Medwatch: CCMH offers new procedure to treat uterine fibroids

Published: May. 9, 2022 at 8:18 AM CDT
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LAWTON, Okla. (KSWO) - Comanche County Memorial Hospital’s OB-GYN clinic is the only place in southwest Oklahoma offering a new procedure that provides relief for women suffering from uterine fibroids. Dr. Jose Meza, the Chief of OB at CCMH, said it’s called the Acessa procedure. It’s a minimally invasive and uterine-sparing treatment alternative.

“It allows us to treat the fibroids without making an incision into the uterus,” he said. “We are using radiofrequency to ablate the fibroids to get the fibroids to shrink up on their own. It can get them to shrink up, gets them to go away, and keep them from having to have a hysterectomy.”

Dr. Meza said they’re one of only three hospitals in Oklahoma offering it.

“It is a minimally invasive treatment for fibroids,” he said. “Fibroids are one of the most common reasons that patients come to see us. They can cause pain and bleeding issues.”

He said fibroids tend to run in families. 70 to 80 percent of women will experience uterine fibroids by the age of 50.

“I would say about 1/2 of patients who have heavy bleeding to pelvic pain issues have uterine fibroids,” Dr. Meza said.

Dr. Meza said many people find out they have it after visiting their OB-GYN or after going to their primary care doctor about their symptoms. He said they’re excited to have this new procedure, but still have the option to use their Da Vinci surgical robot to remove fibroids, or preform hysterectomies and myomectomies as needed. It’s all about giving women more options.

“A hysterectomy obviously solves the problem,” Dr. Meza said. “You get rid of the uterus, and you get rid of the problem, but there are many patients who are not ready for that because maybe they’re still wanting to have children. Maybe the fibroids are interfering with their ability to have children.”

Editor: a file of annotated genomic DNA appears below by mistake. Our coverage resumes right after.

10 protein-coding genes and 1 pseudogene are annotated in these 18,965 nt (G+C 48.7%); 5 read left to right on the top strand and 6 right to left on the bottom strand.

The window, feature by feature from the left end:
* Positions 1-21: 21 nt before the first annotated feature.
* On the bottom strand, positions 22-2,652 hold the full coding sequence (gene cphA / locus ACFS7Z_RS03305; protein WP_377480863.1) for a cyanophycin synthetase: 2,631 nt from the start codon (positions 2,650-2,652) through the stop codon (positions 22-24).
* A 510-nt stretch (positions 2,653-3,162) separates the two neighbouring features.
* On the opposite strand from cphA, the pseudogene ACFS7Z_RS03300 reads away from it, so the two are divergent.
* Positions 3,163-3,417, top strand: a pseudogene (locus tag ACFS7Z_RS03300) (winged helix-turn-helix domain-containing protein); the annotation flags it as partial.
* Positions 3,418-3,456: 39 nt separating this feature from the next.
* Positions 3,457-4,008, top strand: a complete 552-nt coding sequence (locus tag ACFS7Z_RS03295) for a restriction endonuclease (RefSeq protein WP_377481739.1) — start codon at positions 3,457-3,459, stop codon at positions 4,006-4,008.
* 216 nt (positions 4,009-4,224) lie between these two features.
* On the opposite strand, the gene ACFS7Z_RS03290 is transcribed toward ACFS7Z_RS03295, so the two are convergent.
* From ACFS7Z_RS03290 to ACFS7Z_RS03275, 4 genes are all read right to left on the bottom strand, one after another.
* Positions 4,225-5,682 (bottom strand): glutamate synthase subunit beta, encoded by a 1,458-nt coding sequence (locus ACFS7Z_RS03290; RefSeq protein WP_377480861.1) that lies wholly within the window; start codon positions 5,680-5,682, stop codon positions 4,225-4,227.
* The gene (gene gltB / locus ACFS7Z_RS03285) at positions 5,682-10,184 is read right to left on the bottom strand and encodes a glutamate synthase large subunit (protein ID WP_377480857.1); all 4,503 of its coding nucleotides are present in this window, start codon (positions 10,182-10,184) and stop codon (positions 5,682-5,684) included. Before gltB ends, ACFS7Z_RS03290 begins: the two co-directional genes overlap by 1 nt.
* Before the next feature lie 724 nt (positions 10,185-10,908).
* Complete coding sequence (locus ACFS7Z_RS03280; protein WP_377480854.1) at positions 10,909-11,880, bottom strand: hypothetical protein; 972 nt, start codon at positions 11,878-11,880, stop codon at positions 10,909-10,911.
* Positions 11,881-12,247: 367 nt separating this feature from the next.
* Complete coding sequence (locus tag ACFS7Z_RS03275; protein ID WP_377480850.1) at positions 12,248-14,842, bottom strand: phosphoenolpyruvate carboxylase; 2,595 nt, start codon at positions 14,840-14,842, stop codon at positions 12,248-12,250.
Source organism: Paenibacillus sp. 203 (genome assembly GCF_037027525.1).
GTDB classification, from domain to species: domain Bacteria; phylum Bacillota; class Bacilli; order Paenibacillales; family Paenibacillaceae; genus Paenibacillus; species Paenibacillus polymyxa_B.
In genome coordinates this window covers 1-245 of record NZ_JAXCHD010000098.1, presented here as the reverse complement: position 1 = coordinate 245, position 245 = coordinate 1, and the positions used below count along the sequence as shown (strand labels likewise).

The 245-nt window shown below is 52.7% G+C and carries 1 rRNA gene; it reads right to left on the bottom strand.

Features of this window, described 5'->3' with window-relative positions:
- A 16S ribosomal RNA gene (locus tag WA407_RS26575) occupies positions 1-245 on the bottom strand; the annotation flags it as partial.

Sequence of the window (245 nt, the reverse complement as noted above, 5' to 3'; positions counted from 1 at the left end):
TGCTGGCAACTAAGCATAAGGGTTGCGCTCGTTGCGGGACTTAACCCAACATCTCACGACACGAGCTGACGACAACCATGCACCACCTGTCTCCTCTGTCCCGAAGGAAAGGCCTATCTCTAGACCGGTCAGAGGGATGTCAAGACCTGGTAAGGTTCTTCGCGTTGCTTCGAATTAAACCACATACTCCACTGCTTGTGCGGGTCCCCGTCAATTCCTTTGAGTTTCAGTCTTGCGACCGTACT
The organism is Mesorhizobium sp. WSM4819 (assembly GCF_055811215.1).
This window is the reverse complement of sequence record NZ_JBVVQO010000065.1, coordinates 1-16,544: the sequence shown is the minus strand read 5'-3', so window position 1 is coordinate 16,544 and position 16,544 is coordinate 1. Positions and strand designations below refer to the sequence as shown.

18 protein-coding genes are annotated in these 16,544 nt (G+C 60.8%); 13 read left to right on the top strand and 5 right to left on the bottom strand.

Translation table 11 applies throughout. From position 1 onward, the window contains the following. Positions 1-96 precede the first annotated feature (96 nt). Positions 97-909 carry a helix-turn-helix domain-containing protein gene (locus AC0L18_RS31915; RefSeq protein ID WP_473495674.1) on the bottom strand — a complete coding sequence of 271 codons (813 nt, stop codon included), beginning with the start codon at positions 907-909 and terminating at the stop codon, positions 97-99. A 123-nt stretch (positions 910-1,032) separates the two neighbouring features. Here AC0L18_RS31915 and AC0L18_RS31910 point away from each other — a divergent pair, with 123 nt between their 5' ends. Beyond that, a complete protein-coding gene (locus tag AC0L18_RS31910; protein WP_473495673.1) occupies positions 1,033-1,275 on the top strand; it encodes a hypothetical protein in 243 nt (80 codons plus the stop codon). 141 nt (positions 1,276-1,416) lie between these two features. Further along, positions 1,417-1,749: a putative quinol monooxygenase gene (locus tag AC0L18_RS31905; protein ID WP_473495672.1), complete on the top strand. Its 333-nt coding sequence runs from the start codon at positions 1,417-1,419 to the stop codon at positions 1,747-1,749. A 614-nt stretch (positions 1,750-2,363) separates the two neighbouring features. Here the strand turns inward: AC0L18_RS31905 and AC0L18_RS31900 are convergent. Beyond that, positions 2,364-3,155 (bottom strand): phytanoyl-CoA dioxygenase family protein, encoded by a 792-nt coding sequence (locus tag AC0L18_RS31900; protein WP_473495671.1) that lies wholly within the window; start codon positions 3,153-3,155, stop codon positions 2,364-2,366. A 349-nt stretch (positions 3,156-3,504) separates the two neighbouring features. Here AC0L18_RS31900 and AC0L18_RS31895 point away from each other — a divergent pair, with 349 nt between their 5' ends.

He said the benefits of Acessa include returning home from the hospital on the same day of the procedure, lower blood loss compared to hysterectomy, and a quicker recovery time. Patients can return to work in four to five days.

“If it’s something they think that fits them, they know that they’re not ready for a hysterectomy, and they want some other treatment option, and they’ve just been told ‘this is something you have to live with. It’s not cancer. Eventually, menopause will come.’ Well, if they want some sort of other treatment option but aren’t ready for a hysterectomy, this is something they can acquire about,” he said.

Dr. Meza said you can call CCMH’s OB-GYN clinic, or your primary care doctor, to get a referral for this procedure. He says they’ll then do an evaluation to make sure you’re a candidate for Acessa.

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